Michael Civiello, Zyray Wireless

I am honored to have the opportunity to write this 10th anniversary Upfront column. With nearly 20 years experience in the wireless industry, eight of them as an editorial advisory board member, I have had the privilege of watching and experiencing first hand the steady growth of what has become an excellent wireless monthly publication.

In parallel with the explosion of the wireless industry, Wireless Design & Development has grown in readership, editorial diversity, content, and expanded further with its online format and content. Keeping in step with the progress to date, I'd envisage we could expect a version delivered to our wireless handheld devices in the next 5 years!

Exactly five years ago I wrote about the importance of software and system solutions for the wireless industry. Today one can see that the companies that have been successful are in fact the ones that have been able to effectively wrap these items together into a "plug and play" solution. One need look no further than to the 20 or more Chinese handset manufacturers. In the past five years, their handsets have all been effectively enabled by complete system solutions. Turnkey solutions have enabled companies with little or no wireless experience to enter the scene and make an impact in the market.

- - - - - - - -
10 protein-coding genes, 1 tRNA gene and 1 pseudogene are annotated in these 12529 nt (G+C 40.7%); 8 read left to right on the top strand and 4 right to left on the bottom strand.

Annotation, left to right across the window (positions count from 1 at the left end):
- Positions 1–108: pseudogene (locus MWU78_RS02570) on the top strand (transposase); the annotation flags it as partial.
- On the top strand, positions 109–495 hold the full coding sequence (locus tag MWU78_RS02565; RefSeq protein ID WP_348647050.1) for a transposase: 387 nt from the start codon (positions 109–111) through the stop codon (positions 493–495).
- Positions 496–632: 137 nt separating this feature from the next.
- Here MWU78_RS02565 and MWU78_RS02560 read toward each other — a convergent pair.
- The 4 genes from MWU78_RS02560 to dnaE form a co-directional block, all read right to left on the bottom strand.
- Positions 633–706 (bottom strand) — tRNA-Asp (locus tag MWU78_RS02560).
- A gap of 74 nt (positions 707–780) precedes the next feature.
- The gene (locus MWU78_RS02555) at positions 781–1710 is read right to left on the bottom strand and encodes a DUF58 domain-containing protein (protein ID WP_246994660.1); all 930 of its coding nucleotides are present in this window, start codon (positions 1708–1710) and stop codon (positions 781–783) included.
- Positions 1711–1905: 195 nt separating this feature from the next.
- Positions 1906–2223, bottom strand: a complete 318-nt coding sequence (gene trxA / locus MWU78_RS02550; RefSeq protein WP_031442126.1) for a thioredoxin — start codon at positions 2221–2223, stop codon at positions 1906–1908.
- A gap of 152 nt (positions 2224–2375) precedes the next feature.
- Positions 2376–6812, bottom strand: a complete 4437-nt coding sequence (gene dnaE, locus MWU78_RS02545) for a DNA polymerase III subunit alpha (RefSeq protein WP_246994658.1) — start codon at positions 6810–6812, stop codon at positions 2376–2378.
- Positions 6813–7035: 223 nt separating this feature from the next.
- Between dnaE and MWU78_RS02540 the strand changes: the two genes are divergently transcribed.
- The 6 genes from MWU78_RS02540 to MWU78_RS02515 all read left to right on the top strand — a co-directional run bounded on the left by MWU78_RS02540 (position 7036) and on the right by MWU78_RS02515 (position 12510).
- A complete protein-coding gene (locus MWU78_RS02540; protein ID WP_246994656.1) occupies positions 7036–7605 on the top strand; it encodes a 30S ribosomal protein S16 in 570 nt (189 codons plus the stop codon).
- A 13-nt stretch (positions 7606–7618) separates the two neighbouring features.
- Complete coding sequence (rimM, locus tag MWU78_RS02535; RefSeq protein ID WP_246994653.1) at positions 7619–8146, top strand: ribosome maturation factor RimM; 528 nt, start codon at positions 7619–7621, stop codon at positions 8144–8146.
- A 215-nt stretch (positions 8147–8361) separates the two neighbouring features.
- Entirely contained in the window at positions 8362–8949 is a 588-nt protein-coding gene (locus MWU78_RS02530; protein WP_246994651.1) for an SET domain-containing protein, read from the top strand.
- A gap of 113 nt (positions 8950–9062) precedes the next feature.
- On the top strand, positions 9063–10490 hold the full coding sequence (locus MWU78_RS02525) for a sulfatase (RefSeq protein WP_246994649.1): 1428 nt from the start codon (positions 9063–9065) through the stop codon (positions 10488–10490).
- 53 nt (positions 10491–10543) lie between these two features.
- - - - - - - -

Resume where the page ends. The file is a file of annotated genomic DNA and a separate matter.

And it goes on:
So what does the next 5 years hold? With a solid base of complete wireless communication system solutions to build on, the next frontier will be about Applications and Access.

As standard operating systems expand beyond the desktop and laptop PC world to the handheld, we will start to see some very clever and useful applications emerge and make their way onto our handheld wireless devices. Application developers will now be enticed to enter the wireless handheld space, as an application will have much wider appeal running in a standard operating system environment, rather than the previous niche, proprietary O/S implementations that were the norm.

In parallel with applications, we will see and experience an expansion in access for wireless devices. Seamless roaming from wide-area cellular networks to local-area hot spot networks is already beginning to be demonstrated. Similarly, enterprise or campus-wide wireless coverage will be extended. This seamless movement will continue as we work to further connect the person with the home, office, and car. Add to that access on board airplanes and while traveling internationally and one begins to see the power of ubiquitous access.

In closing, best wishes to the publisher and editorial team of Wireless Design & Development. Congratulations on 10 years of progress. I believe I speak for all of the editorial advisory board members, and more importantly from our readership, in saying we all look forward to another 10 years with Wireless Design & Development!